It’s a terrifyingly stringent economy where they can’t even place a foot on the first rung of the ladder to success, or even modest prosperity. In the late ’70s, the “deinstitutionalization” trend started, and was supported by many factions, for reasons that seemed good at the time. Unfortunately, psychiatric institutions were not replaced by other support systems. The combination of these national changes with other factors resulted in the current crisis where people are getting killed simply because they don’t have a place to live. Another aspect of this situation is, the elderly and confused are not the whole population of people experiencing homelessness. An enormous number of young people are out there trying to make it on their own.
Susan Saulny’s “After Recession, More Young Adults Are Living on Street,” is a companion piece to her earlier video reportage “Young and Homeless: The Recession’s Impact on Young Americans.” She talks about Los Angeles, where in 2011, there were about 3,600 unfamilied kids on the streets. The city’s shelter could sleep less than one-fifth of them. Boston is bad, all cities are bad, but the suburbs or country are nearly impossible.
The young do have one advantage. They are not so likely to be victims of the anti-homeless hate crimes per se, being better able to blend into the population. Kids like to look scruffy, and sometimes it’s hard to determine who is rich and who is destitute, on the evidence of clothes and hygiene. Plus, the young are more easily able to run away. But in shelters, it’s a different story. Saulny says the young:
[...] tend to shy away from ordinary shelters out of fear of being victimized by an older, chronically homeless population.
What is the answer? One of answers is to make sure there are jobs, both for homeless youth, so they can afford to live someplace, and for the aimless young men who victimize the homeless for kicks. Richard R. Troxell, as we know, is co-founder of House the Homeless in Austin, TX, and author of Looking Up at the Bottom Line. He recently wrote:
I sit on the Board of the National Coalition for the Homeless that produced this report. I also sit on the Civil Rights Committee and we actually generated this report. The young need to be engaged in living-wage jobs. So we need to promote our stimulus recommendations to President Obama, in order to create jobs, and then those jobs need to pay living wages.
Please learn more about the Universal Living Wage.
Source: “Homeless Burn Victim, Violet Phillips, Remains in Critical Condition,” Sherman Oaks Patch, 12/28/12
Source: “Anti-Homeless Hate Crimes Detailed In New Report,” The Huffington Post, 12/21/12
Source: “After Recession, More Young Adults Are Living on Street,” The New York Times, 12/18/12
Image by danieljordahl.
For many decades, economists have sounded nearly unanimous in their condemnation of the minimum wage. The consensus view among economists was that minimum-wage rules resulted in lower employment, and that the most uneducated and unskilled workers were those most likely to lose their jobs due to a mandatory minimum wage.
Well, the research is in, and the majority of economists were wrong! Surprise! Minimum-wage laws actually don’t reduce employment. In fact, they increase the welfare of minimum-wage workers and their employers.
Who says so? None other than The Economist, the house organ of the economics profession, the gold standard of consensus among economists. In a recent “Free Exchange” column, The Economist dishes the numbers on minimum-wage laws and begrudgingly concludes, “Whatever their flaws, minimum wage laws are here to stay.”
Why? Because “whatever their flaws,” they work. The Economist cites a slew of data about the effectiveness of minimum-wage laws that has become available recently — data which refutes the long-held belief that minimum-wage laws increase unemployment.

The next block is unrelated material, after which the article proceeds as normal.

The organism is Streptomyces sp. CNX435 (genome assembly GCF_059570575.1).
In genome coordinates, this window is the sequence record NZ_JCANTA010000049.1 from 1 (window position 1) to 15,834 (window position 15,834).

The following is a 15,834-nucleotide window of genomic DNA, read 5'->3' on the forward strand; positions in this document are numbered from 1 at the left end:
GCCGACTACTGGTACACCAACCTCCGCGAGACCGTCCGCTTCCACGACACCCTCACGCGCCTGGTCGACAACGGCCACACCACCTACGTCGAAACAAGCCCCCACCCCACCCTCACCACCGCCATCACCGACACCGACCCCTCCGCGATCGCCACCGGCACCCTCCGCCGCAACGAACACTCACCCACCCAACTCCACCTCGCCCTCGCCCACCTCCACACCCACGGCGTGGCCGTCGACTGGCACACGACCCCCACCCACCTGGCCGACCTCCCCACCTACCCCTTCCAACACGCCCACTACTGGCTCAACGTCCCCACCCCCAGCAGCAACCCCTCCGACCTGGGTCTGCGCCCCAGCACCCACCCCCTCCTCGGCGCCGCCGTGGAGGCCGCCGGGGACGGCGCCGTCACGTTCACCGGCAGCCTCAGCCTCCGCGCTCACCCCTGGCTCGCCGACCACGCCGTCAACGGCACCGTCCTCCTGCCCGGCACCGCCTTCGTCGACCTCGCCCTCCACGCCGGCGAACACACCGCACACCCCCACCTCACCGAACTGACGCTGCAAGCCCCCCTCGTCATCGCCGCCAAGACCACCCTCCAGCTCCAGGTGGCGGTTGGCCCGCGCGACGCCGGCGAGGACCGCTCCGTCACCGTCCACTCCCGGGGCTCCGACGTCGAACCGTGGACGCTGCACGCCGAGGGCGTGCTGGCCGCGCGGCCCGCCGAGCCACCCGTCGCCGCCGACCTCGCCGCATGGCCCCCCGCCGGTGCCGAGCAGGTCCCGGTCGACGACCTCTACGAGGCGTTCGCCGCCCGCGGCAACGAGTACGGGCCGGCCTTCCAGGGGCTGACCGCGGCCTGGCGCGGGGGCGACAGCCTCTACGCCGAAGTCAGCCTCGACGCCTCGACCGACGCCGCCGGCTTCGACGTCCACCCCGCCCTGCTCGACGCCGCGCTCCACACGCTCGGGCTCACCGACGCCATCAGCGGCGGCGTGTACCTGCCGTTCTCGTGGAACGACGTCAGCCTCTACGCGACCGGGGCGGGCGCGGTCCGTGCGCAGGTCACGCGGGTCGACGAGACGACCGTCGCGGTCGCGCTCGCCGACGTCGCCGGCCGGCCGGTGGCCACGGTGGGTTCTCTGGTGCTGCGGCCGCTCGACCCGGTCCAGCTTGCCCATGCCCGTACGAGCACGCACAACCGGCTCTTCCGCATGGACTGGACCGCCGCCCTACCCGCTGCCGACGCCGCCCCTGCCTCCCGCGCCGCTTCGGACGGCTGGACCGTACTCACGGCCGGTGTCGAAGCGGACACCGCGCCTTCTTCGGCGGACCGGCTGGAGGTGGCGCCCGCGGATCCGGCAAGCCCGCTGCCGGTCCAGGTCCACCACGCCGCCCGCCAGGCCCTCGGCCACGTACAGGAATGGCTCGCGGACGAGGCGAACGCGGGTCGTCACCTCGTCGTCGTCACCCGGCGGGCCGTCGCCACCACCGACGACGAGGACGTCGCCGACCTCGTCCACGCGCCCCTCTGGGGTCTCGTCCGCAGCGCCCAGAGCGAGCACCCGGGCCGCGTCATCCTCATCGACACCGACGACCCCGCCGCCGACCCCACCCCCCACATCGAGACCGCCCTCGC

Much of this data comes from Great Britain, which introduced a national minimum-wage law in 1999. The British government requires a minimum wage equal to about 46% of median earnings — compared with a less generous 40% in the United States. When Great Britain instituted the national minimum wage “worries about potential damage to employment were widespread,” says The Economist, itself a major worrier. “Yet today the consensus is that Britain’s minimum wage has done little or no harm.”
In case you’re having trouble with the British accent, “little or no harm” means the law did quite a bit of good — by every measurable standard:
Not only has it pushed up pay for the bottom 5% of workers, but it also seems to have boosted earnings further up the income scale — and thus reduced wage inequality. Wage gaps in the bottom half of Britain’s pay scale have shrunk sharply since the late 1990s. A new study by a trio of British labour-market economists (including one at the Low Pay Commission) attributes much of that contraction to the minimum wage. Wage inequality fell more for women (a higher proportion of whom are on the minimum wage) than for men and the effect was most pronounced in low-wage parts of Britain.
Again, let me translate from the British: The minimum-wage law boosted wages at the very bottom of the earnings scale — and all the way up the scale! As Richard R. Troxell, head of the campaign for a Universal Living Wage has eloquently argued, greater income at the bottom leads to greater spending at the bottom, boosting the entire economy. It also leads to lower government spending, lower taxes, and lower budget deficits, as those at the bottom rely less on government subsidies.
How is that possible — for increasing wages to increase profits? The Economist thinks much more work needs to be done to understand the relationship between employment and the minimum wage. The magazine goes part way by explaining that increased wages at the bottom lead to less turnover which saves more money for businesses than the wage increase costs them.
This lesson was not lost on Henry Ford. He paid workers more and thereby reduced the costs of building a car while increasing his profits. All of this is laid out in Richard R. Troxell’s book, Looking Up at the Bottom Line: The Struggle for the Living Wage. While it’s gratifying to see The Economist finally reverse its kneejerk objections to a guaranteed living wage, they have a long way to go to make up for the delays caused by their previous incorrect statements about the mythical damage caused by a minimum wage.